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Cleavage of Human Apolipoprotein(a) Coated on the Surface of Consituents of the Vascular Extracellular Matrix by Pancreatic Elastase and Metalloproteinase-12. Different Partitions Between Cleaved NTerminal and C-Terminal Domains
In solution phase studies we previously showed that enzymes of the elastase and metalloproteinase (MMP) families cleave human apolipoprotein(a), apo(a), in the linker region between kringles (K) IV-4 and IV-5 generating two fragments F1 and F2 , the N- and C-terminal domains, respectively. Since, apo(a) binds avidly to the surface of components of the extracellular matrix, ECM, we investigated its proteolytic cleavage after immobilization on the surface of selected proteoglycans (PG) and fibronectin and examined the partition of the resulting fragments between surface and solution phase. Decorin, biglycan and fibronectin were coated onto microtiter plates and then overlayed with apo(a) to surface saturation. Subsequently, the system was subjected to limited proteolysis either by pancreatic elastase or MMP-12, and the plates eluted first with Tris buffered saline, (TBS) and then 6M guanidine hydrochloride (GdHCl) solution. By Western blot analyses the first TBS eluate and virtually less the subsequent ones, contained F1 but not F2. The latter was also absent in the concentrates of GdHCl eluates. We were also unable to elute F2 when it was directly coated on the PGs or fibronectin surfaces. None of the eluates contained immunodetectable PGs or fibronectin either intact or fragmented. In conclusion, apo(a), immobilized on the surface of components of the vascular ECM is cleaved, as in solution phase, by representative enzymes of the elastase and MMP families. The cleaved C-terminal F2 remains attached to the surface whereas F1 is readily released into the aqueous phase. We speculate that as in vitro, Lp(a) binds in vivo to the ECM via the C-terminal domain of apo(a).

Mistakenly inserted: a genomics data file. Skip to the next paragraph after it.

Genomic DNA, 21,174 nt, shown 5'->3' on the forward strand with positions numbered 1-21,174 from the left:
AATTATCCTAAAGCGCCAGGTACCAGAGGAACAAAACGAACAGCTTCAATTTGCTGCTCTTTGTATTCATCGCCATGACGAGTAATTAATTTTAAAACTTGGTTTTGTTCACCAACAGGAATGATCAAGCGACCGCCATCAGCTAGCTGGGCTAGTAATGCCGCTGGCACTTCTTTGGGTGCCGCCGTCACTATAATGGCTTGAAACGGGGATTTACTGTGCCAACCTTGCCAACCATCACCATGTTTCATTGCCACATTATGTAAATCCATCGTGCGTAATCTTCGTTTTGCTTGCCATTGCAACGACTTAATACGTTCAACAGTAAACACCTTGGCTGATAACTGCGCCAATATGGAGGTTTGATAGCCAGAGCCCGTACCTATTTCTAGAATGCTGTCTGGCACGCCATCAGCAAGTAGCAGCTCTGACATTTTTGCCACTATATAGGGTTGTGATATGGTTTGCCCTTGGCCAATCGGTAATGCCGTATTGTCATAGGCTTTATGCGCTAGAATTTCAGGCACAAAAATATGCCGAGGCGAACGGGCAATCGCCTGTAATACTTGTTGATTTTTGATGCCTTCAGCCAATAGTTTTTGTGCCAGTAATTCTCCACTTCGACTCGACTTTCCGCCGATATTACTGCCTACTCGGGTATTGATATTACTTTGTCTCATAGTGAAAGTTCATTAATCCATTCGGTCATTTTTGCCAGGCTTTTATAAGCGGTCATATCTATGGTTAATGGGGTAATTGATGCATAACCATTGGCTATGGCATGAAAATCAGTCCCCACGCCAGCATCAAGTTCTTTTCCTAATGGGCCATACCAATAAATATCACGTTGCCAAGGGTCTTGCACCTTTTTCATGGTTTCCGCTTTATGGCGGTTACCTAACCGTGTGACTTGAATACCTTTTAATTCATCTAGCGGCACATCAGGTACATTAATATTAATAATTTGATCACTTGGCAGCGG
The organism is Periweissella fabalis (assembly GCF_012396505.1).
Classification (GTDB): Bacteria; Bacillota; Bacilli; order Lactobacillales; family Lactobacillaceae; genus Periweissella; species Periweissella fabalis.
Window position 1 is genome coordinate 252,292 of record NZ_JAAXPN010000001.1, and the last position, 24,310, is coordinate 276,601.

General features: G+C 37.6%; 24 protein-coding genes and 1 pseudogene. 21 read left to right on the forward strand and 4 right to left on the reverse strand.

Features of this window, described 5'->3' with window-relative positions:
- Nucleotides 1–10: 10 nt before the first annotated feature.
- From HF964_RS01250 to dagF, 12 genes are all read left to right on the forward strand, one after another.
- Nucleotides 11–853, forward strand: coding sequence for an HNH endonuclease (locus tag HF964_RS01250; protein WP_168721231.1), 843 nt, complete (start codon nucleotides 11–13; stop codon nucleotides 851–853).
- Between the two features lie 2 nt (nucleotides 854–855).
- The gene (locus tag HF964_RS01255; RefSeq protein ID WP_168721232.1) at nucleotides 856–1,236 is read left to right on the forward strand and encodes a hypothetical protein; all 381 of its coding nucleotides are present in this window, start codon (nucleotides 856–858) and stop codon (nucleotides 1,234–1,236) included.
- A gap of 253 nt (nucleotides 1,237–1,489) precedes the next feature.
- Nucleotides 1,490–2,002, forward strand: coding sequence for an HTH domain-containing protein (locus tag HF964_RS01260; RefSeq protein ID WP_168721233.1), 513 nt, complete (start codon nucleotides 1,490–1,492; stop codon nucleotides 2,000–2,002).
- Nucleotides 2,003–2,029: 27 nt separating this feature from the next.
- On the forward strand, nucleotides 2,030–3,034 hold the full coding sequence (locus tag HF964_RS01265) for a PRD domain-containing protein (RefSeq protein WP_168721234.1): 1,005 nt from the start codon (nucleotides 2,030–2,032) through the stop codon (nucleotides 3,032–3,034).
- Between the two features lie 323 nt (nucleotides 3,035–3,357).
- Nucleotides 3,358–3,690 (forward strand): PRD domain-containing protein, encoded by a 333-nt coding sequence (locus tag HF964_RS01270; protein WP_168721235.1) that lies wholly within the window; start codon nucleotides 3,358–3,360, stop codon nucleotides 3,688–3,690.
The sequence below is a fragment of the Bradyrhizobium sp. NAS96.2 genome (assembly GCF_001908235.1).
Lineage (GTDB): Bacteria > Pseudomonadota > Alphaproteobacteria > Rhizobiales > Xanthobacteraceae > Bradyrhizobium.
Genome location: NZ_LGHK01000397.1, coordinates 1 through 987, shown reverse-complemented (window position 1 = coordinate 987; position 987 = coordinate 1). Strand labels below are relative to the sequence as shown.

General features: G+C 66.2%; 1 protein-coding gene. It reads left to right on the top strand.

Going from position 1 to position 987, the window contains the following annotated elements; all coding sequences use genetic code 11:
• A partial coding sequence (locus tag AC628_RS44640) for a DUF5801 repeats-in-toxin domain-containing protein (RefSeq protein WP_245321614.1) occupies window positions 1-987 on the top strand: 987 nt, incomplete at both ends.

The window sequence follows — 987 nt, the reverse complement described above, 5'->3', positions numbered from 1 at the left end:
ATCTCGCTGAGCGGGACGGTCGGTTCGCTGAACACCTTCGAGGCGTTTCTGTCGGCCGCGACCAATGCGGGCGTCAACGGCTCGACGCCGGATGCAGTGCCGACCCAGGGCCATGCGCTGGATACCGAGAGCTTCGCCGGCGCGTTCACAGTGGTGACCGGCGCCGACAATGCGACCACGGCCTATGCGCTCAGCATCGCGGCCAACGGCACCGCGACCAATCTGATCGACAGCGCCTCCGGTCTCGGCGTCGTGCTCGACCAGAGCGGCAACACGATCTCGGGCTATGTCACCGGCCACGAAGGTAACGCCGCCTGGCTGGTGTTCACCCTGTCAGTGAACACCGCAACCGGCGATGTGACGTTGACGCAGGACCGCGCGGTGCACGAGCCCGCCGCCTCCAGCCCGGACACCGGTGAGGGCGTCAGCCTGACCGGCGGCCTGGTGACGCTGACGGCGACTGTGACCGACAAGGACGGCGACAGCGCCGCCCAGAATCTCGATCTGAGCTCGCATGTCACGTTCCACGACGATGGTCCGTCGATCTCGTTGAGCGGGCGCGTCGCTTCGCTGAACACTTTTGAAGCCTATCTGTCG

University of Chicago Department of Medicine, MC 5041 5841 S. Maryland Ave. Chicago, IL 60637, USA.
Publication date: March 1, 2004
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Vascular Disease Prevention publishes reviews as well as original papers to update all those concerned with this topic at the clinical or scientific level. In addition to clinically relevant topics, we consider reviews and original papers dealing with the more scientific aspects of vascular disease prevention. This includes the evaluation of emerging vascular risk factors, research dealing with the pathogenesis of atherosclerosis and the investigation of new treatment options both at the clinical and scientific level (e.g. epidemiology, patient-based studies, experimental models, in vitro experiments or molecular research). Therefore, another function of Vascular Disease Prevention is to bridge the gap between clinical practice and ongoing laboratory-based research.
In particular, we welcome critical reviews and comments on recent trials. This is a topic that requires regular updates because of the large number of trials published every year.
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